An intriguing report by wireless consultant Chetan Sharma shows that mobile wireless is growing rapidly, as expected. The drivers of this growth are, surprisingly, not mobile phones, but tablets, e-books and other non-phone devices. Which tells a bigger story: that of the ability of the wireless Internet infrastructure to absorb exponential growth in the next decade.
As cell-phone coverage and Wi-Fi expand around the world, the ability to connect anytime, anywhere has never been more important for people with disabilities (PwDs). Yet the growth of the mobile Internet — and the entire Internet for that matter — may present potential issues for PwDs who rely on this platform to live better-quality lives, as overtaxed Internet service providers (ISPs) investigate ways to limit access to the Internet. Some features of the Internet require high bandwidth and extensive data traffic, and some PwDs rely on these features to live more independently.
When the Internet shot into the public consciousness in 1995, it enabled PwDs to access information they could not otherwise reach. When, in the early 2000’s, dial-up connections gave way to broadband access, more data became reachable to PwDs, and they in turn were able to leverage the power of broadband to control their own lives. Now, as mobile wireless becomes more prominent in the Internet landscape, it presents PwDs with new ways to live more independent lives, not just physically in the home, but elsewhere.
Already, with the iPhone 4, deaf and hard-of-hearing customers can make calls anywhere outside the home, a feature that was always available to hearing callers as long as the mobile phone industry existed. The existence of Wi-Fi in coffeehouses and other establishments meant that PwDs could utilize accessibility software without being tethered to desktop computers, providing them with more social and professional options.
A major concern for the near future is the ability of the existing Internet infrastructure to absorb increased traffic, fueled by mobile wireless and heavy video usage. Many users have unlimited data access to Internet content. Because of this current model, there are already cracks in the Internet infrastructure, as ISPs, including telecommunications companies, struggle to find profitable ways to limit data access while keeping their customer bases. This potentially creates issues of data access for PwDs who rely on fast connections and heavy data usage to achieve the same quality of life for themselves as for non-disabled people.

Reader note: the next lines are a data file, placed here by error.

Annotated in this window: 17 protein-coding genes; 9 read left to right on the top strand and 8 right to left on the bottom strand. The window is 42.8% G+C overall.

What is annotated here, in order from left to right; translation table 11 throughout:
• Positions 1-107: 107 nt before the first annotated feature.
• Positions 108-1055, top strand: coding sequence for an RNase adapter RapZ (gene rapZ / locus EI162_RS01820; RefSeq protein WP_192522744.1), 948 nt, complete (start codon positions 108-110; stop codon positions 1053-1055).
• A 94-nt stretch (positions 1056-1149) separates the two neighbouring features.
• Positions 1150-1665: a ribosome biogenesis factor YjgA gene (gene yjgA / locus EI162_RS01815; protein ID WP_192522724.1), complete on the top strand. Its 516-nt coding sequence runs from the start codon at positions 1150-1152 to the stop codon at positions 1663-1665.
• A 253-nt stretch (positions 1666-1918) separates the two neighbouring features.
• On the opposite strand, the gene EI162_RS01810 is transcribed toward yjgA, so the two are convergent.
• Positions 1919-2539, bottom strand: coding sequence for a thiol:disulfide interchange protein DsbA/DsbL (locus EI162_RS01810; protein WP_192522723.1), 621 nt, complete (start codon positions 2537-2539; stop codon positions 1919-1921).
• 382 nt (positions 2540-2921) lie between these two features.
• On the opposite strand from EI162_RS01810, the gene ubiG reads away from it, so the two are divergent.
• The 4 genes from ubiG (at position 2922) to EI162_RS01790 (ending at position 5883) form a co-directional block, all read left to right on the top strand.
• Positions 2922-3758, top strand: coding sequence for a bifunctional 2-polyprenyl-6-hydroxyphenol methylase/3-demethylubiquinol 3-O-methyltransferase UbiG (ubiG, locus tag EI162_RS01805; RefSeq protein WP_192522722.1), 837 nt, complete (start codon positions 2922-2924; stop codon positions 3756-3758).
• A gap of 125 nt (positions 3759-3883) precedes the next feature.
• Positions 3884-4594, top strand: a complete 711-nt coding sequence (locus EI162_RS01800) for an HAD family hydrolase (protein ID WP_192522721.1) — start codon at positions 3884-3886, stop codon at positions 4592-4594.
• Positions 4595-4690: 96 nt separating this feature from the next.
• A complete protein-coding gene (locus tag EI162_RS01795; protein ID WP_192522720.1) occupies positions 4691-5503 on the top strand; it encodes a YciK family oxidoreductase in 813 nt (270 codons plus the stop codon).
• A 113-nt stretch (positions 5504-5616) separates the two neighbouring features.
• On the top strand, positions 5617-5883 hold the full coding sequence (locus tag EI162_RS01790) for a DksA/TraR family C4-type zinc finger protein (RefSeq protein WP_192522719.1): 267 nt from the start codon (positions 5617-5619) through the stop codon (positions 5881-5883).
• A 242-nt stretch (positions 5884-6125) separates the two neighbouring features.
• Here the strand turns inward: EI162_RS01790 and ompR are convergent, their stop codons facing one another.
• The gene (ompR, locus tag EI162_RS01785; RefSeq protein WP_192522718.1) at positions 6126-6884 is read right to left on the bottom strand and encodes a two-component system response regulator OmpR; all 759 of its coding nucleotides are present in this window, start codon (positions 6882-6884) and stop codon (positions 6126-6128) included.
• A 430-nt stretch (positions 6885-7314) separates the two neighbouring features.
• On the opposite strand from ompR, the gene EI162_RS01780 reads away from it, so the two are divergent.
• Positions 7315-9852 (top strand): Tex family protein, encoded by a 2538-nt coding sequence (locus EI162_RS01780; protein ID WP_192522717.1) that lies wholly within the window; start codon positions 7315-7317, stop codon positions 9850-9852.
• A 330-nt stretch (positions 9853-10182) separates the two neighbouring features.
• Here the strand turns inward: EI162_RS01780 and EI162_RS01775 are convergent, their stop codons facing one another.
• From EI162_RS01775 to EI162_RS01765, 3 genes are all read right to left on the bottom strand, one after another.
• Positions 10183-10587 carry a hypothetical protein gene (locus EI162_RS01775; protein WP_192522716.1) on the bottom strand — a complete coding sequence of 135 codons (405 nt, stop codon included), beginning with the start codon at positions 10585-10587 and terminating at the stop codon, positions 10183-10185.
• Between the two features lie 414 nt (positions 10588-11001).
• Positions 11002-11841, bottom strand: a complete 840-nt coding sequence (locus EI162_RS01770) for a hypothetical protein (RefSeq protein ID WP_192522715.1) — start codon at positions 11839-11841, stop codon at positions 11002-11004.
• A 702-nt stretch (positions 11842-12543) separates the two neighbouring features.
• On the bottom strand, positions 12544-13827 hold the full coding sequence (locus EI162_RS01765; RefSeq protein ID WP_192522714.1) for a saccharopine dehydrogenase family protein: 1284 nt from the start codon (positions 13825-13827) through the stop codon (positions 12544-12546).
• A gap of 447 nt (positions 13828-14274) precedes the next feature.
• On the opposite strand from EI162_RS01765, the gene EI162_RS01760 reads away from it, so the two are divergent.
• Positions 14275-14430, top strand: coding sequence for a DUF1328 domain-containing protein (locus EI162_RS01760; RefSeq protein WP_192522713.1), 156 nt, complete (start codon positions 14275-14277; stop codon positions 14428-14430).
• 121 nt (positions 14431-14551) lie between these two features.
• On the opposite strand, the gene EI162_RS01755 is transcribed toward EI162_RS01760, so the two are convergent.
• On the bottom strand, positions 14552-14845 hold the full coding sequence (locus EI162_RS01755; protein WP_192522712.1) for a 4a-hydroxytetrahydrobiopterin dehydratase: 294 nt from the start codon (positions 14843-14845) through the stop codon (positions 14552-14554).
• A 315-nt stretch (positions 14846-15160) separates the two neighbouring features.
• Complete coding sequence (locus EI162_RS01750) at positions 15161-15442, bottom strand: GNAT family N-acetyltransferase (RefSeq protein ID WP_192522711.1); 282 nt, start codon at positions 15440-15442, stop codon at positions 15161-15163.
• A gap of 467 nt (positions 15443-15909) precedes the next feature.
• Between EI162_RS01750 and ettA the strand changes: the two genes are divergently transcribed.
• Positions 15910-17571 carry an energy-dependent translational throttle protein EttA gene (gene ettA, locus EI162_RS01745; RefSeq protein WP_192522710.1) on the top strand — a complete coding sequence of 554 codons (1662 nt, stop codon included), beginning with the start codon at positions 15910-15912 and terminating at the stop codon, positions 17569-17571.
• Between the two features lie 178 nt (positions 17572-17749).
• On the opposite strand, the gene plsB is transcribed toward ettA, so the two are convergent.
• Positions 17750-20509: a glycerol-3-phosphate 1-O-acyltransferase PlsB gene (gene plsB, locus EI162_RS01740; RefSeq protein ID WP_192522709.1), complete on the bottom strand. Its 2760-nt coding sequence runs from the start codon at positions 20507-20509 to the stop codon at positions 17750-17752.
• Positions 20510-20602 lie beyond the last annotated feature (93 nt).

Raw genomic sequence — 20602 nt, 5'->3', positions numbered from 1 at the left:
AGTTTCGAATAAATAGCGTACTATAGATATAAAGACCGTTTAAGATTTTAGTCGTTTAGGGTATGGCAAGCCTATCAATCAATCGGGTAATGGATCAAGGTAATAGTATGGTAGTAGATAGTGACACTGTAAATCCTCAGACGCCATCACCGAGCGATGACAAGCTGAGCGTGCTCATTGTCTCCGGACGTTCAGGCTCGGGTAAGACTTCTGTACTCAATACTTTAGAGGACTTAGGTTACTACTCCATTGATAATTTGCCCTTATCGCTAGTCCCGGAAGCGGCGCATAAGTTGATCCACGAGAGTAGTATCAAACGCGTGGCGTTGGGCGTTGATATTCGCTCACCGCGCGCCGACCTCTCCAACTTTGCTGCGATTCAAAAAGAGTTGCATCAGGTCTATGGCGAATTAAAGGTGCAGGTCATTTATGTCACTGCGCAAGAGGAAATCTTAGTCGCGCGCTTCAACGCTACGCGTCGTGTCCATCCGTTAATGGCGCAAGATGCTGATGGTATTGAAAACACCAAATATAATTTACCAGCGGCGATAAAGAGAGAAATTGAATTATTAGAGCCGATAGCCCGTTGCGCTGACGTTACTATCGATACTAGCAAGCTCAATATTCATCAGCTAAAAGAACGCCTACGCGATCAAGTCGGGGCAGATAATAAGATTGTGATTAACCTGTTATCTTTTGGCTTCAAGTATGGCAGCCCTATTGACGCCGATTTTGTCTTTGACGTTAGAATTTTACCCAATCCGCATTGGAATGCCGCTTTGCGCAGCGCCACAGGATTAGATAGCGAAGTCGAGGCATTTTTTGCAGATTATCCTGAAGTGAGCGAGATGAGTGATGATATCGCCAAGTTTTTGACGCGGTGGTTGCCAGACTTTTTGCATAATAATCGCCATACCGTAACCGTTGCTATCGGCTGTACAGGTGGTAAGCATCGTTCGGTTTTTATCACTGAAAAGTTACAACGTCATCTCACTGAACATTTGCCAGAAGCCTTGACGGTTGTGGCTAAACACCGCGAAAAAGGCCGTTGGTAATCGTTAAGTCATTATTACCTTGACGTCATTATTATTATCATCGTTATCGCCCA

For example, Video Relay Services (VRS) relies on video streaming to deliver quality calls over the Internet for its deaf customers. Since live video streaming takes up massive bandwidth, and VRS usage is increasing dramatically among deaf and hard-of-hearing callers, data capping by ISPs could become a significant issue.
Since the Americans with Disabilities Act (ADA) mandates equal access for PwDs, the specter of degraded accessibility as a result of data capping might be interpreted as a violation of ADA laws. It would be prudent for ISPs to take a good hard look at the legal and practical implications of limiting this type of access for their disabled subscribers. A strong precedent is the discount program provided by telephone carriers since the 1970’s for deaf and hard-of-hearing callers who use TTYs or TDDs (Telecommunications Devices for the Deaf). Phone calls by deaf people utilizing these devices took up to ten times as long as phone calls by hearing people, which drove up telephone bills among deaf customers for years. By discounting phone bills, deaf callers became more comfortable with making their phone calls without worrying about financial costs, ensuring them a level of accessibility over telephone lines.
In the context of rapidly evolving technologies which require more wired and wireless data to be effectively transmitted over the Internet, the unlimited-data Internet model is, as far as I can see, unsustainable over the long term. As not everything under the sun is free, there should be a way to limit the data traffic while providing users with a satisfactory online experience. There will be innovative software and hardware solutions to address this issue. Until those solutions hit the market, all Internet users will potentially absorb any hit to their ability to access the Internet and perhaps experience degraded access. This will hit PwDs the hardest, since it directly affects their quality-of-life issue, unless there are solutions to mitigate that potential impact.